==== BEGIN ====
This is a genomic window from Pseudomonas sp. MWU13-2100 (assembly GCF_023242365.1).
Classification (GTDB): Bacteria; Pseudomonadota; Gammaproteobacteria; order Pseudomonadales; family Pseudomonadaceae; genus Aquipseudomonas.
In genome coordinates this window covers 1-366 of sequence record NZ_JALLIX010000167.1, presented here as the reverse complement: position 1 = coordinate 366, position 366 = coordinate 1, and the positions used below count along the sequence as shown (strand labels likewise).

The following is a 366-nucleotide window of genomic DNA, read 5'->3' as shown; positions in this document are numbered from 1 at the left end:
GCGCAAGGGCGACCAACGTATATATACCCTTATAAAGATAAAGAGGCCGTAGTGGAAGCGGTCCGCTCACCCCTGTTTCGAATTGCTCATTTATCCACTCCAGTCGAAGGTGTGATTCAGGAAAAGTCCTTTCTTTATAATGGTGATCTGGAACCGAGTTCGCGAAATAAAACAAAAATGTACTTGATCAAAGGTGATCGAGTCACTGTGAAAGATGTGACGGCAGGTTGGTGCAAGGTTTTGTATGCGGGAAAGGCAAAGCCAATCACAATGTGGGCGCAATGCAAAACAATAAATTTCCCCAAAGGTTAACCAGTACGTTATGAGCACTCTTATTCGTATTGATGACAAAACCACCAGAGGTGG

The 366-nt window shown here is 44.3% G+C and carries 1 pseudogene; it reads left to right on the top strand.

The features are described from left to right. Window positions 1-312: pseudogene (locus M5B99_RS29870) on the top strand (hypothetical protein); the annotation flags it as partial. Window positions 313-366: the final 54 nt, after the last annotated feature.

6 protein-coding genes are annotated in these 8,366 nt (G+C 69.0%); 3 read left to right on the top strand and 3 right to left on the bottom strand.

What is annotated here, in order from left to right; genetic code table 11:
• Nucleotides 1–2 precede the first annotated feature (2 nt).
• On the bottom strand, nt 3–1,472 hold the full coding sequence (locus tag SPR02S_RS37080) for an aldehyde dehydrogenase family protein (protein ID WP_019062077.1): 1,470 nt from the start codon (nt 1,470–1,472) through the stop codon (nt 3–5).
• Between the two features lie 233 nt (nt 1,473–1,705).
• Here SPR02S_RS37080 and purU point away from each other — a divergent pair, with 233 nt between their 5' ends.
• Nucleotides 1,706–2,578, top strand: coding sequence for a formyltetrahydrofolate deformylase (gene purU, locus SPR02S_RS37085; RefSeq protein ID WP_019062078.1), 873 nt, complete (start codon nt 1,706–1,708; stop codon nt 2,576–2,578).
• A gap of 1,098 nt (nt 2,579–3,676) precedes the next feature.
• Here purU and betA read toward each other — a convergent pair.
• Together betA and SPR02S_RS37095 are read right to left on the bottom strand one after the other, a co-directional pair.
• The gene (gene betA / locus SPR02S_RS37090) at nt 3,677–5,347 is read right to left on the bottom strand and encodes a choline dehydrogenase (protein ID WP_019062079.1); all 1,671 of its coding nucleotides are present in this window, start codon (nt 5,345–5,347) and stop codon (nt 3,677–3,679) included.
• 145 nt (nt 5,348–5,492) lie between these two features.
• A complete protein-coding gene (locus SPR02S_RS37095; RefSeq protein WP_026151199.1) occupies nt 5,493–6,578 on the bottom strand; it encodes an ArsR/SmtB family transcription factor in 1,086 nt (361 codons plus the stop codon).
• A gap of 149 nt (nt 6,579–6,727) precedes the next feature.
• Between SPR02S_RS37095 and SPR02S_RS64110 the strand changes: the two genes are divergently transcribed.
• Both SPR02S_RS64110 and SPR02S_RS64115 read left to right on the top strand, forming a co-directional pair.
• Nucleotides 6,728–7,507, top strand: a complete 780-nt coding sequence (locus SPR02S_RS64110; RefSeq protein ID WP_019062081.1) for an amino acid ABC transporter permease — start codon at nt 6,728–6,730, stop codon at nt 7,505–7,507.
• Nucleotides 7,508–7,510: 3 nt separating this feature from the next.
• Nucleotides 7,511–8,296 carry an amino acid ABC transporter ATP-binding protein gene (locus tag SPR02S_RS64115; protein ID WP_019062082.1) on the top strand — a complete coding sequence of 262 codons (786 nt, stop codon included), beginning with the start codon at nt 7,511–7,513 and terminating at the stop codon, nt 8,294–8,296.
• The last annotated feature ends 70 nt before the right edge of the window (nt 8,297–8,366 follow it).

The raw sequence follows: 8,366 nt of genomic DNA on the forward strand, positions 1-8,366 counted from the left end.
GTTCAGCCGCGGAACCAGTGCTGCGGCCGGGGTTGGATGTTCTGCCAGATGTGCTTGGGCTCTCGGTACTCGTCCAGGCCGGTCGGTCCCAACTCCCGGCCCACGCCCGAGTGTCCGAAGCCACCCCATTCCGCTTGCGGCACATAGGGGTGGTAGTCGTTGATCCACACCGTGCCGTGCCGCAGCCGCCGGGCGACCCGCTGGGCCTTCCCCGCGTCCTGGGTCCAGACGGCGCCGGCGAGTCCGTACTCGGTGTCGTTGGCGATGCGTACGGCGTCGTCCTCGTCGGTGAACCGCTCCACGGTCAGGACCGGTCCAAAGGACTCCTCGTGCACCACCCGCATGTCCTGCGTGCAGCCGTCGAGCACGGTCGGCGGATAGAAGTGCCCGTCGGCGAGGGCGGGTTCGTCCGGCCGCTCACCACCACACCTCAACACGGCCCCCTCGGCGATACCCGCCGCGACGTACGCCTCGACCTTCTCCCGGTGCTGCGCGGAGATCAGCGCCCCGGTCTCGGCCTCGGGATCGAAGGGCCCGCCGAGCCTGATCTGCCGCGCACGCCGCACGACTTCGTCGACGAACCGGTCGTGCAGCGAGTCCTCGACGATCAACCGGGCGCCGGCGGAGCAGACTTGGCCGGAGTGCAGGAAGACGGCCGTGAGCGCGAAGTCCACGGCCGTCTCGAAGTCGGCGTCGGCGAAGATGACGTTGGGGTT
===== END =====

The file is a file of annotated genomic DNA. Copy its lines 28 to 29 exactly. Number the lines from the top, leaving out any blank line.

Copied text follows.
The raw sequence follows: 8,366 nt of genomic DNA on the forward strand, positions 1-8,366 counted from the left end.
GTTCAGCCGCGGAACCAGTGCTGCGGCCGGGGTTGGATGTTCTGCCAGATGTGCTTGGGCTCTCGGTACTCGTCCAGGCCGGTCGGTCCCAACTCCCGGCCCACGCCCGAGTGTCCGAAGCCACCCCATTCCGCTTGCGGCACATAGGGGTGGTAGTCGTTGATCCACACCGTGCCGTGCCGCAGCCGCCGGGCGACCCGCTGGGCCTTCCCCGCGTCCTGGGTCCAGACGGCGCCGGCGAGTCCGTACTCGGTGTCGTTGGCGATGCGTACGGCGTCGTCCTCGTCGGTGAACCGCTCCACGGTCAGGACCGGTCCAAAGGACTCCTCGTGCACCACCCGCATGTCCTGCGTGCAGCCGTCGAGCACGGTCGGCGGATAGAAGTGCCCGTCGGCGAGGGCGGGTTCGTCCGGCCGCTCACCACCACACCTCAACACGGCCCCCTCGGCGATACCCGCCGCGACGTACGCCTCGACCTTCTCCCGGTGCTGCGCGGAGATCAGCGCCCCGGTCTCGGCCTCGGGATCGAAGGGCCCGCCGAGCCTGATCTGCCGCGCACGCCGCACGACTTCGTCGACGAACCGGTCGTGCAGCGAGTCCTCGACGATCAACCGGGCGCCGGCGGAGCAGACTTGGCCGGAGTGCAGGAAGACGGCCGTGAGCGCGAAGTCCACGGCCGTCTCGAAGTCGGCGTCGGCGAAGATGACGTTGGGGTT